Heal, Rosie, Heal!

Published 2:48 pm Friday, June 19, 2009

Our lives, these past two weeks, have revolved around our rescue terrier, Rosie. The same Rosie who shredded a sofa, soaked various carpets and barks incessantly when I am trying to quietly lead a horse from stable to field. Because she had an abusive early life and because all naughtiness is immediately forgiven when she approaches with a full-body wiggle and rapid blinking which I refer to as &dquo;eye kisses,&dquo; our hearts have been invaded and gladly held hostage.Two weeks ago, after dragging the sandy footing of my riding arena, I noticed Rosie squinting her right eye. Believing it to be full of grit and the dust that was in the air, I took her inside, Paul helped me flush the eye and we applied a bit of ophthalmologic ointment. When the condition persisted, off to our local vet she went where, to our disbelief, she was diagnosed with what appeared to be a detached retina and hemorrhaging behind the eye. The pressure that had built up, causing glaucoma, must have been excruciating, and we immediately rushed her to a trauma hospital in Charlotte, applying pain-killing eye drops every ten minutes during a torrential downpour in snarling traffic.To make a long story short, after extensive lab work, which, at this writing is still not complete, she tested positive for the tick-borne disease, Erlichia, and showed exposure to Rocky Mountain Spotted Fever and, because she was so anemic with very low counts of Calcium, even cancer was being suspected. At this point, cancer is now low on the list, she is responding well to antibiotics but continues to be anemic and will more than likely lose the eye. It has been a jarring lesson to learn that neither vaccinations or topical tick or flea products are 100% effective in preventing such an illness.Being a part of my radio show (because both dogs like to sleep in the studio during the broadcast and explode into yodels of barking whenever they even think they hear a squirrel) both Bonnie and Rosie have developed quite a fan base and it was immensely comforting to read the reams of e-mails that came in through the day and night, requesting updates on her condition and offering prayers for healing. The most touching came from the mother of a worried, 5-year-old little girl and her brother, who &dquo;included Rosie in their prayers last night and before breakfast this morning.&dquo; From a couple of people, I have received expressions of disbelief when asked how much we have spent on the care of our dog. I know what they were thinking. But how do you look at your dog or cat, whose essence is one of loyalty and love and say, &dquo;OK, I love you $500.00 worth, but not if it goes over that?&dquo; And yes, the costs have been staggering but we are tremendously grateful to have received the supportive and competent care from our local clinic, Twin Oaks, as well as Carolina Veterinary Specialists in Charlotte. Both of these practices, without question, have saved her life.I&squo;ve learned an awful lot in the last two weeks. I&squo;ve learned that Erlichia can invade both the red blood cells and bone marrow and causes internal hemorrhaging. I&squo;ve learned that a tiny bottle of eye drops from the pharmacy costs $85.00. I&squo;ve learned that Rosie will begrudgingly swallow her pills if she knows a treat is to follow. But most of all, I learned that God listens very carefully to the prayers of children.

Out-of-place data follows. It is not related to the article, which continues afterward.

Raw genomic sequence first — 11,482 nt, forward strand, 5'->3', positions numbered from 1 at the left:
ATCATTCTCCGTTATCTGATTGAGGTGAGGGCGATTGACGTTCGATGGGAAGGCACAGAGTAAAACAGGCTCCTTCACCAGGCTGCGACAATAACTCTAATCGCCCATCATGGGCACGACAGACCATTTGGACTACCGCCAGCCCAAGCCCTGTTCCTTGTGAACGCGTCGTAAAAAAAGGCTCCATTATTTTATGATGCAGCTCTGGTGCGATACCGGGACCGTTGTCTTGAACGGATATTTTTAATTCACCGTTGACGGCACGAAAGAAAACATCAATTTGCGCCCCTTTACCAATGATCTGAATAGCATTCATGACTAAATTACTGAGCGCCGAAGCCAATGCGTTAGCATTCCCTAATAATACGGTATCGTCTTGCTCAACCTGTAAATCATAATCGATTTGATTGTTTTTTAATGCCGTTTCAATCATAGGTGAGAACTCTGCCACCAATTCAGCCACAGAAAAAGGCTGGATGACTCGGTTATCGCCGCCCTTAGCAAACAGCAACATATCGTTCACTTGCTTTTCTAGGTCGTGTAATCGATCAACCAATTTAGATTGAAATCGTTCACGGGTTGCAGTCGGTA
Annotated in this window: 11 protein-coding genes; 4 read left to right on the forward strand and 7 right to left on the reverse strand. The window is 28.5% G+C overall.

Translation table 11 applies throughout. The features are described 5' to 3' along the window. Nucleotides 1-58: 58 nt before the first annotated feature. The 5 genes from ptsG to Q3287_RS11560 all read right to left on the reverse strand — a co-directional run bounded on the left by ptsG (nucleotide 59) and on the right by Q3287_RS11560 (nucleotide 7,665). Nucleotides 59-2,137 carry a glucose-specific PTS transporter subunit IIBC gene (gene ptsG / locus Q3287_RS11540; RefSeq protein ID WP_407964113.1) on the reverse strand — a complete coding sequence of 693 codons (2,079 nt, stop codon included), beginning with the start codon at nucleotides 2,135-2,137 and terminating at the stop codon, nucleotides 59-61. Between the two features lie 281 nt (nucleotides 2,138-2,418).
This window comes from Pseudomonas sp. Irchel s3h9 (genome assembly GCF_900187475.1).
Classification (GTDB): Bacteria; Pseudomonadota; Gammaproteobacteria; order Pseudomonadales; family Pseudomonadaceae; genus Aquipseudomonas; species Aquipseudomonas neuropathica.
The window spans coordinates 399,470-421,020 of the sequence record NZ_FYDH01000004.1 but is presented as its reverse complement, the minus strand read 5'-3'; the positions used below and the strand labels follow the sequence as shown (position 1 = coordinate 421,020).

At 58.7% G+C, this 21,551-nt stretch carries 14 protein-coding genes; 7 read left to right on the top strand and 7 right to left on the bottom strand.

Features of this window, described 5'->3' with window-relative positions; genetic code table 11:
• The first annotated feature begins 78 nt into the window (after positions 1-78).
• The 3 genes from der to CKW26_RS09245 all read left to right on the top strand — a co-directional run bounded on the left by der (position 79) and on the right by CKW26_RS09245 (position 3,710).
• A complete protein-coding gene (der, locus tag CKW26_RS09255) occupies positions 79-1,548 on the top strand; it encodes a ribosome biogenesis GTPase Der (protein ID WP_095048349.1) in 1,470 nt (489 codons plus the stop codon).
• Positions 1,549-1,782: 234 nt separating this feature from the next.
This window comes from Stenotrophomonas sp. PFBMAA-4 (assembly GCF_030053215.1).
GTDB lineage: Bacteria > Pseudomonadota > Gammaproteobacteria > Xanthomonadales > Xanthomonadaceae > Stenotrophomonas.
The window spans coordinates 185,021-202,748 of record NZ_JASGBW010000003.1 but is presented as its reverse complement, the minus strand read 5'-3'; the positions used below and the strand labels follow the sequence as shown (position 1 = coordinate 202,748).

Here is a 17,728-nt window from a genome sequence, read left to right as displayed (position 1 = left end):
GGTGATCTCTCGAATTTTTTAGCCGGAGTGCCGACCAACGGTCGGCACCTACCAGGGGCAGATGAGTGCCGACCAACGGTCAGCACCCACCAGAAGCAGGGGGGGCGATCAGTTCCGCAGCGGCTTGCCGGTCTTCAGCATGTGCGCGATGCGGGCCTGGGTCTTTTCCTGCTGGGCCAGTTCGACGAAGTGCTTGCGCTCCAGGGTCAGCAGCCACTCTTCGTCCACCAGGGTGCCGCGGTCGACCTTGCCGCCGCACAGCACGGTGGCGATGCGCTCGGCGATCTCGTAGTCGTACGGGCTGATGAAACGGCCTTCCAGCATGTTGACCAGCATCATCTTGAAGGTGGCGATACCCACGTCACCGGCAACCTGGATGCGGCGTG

Sign up for our daily email newsletter

Get the latest news sent to your inbox